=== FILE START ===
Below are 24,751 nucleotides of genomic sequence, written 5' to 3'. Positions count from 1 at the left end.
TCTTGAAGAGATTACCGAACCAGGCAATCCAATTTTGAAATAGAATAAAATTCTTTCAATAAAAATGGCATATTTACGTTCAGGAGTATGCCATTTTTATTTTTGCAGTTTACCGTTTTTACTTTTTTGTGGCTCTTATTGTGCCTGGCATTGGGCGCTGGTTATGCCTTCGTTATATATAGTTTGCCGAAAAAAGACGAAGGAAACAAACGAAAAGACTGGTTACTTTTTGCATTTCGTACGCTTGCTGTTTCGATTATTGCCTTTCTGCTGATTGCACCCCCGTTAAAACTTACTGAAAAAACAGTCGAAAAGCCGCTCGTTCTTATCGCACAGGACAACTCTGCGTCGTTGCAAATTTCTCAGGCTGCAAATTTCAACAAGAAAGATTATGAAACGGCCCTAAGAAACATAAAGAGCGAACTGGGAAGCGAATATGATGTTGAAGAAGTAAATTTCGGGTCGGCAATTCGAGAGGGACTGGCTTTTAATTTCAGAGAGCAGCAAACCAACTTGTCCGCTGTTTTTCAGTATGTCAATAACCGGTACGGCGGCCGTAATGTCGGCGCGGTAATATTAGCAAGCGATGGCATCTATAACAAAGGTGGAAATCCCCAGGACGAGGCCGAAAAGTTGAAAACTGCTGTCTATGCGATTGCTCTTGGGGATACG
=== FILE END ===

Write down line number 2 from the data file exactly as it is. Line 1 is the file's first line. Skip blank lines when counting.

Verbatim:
TCTTGAAGAGATTACCGAACCAGGCAATCCAATTTTGAAATAGAATAAAATTCTTTCAATAAAAATGGCATATTTACGTTCAGGAGTATGCCATTTTTATTTTTGCAGTTTACCGTTTTTACTTTTTTGTGGCTCTTATTGTGCCTGGCATTGGGCGCTGGTTATGCCTTCGTTATATATAGTTTGCCGAAAAAAGACGAAGGAAACAAACGAAAAGACTGGTTACTTTTTGCATTTCGTACGCTTGCTGTTTCGATTATTGCCTTTCTGCTGATTGCACCCCCGTTAAAACTTACTGAAAAAACAGTCGAAAAGCCGCTCGTTCTTATCGCACAGGACAACTCTGCGTCGTTGCAAATTTCTCAGGCTGCAAATTTCAACAAGAAAGATTATGAAACGGCCCTAAGAAACATAAAGAGCGAACTGGGAAGCGAATATGATGTTGAAGAAGTAAATTTCGGGTCGGCAATTCGAGAGGGACTGGCTTTTAATTTCAGAGAGCAGCAAACCAACTTGTCCGCTGTTTTTCAGTATGTCAATAACCGGTACGGCGGCCGTAATGTCGGCGCGGTAATATTAGCAAGCGATGGCATCTATAACAAAGGTGGAAATCCCCAGGACGAGGCCGAAAAGTTGAAAACTGCTGTCTATGCGATTGCTCTTGGGGATACG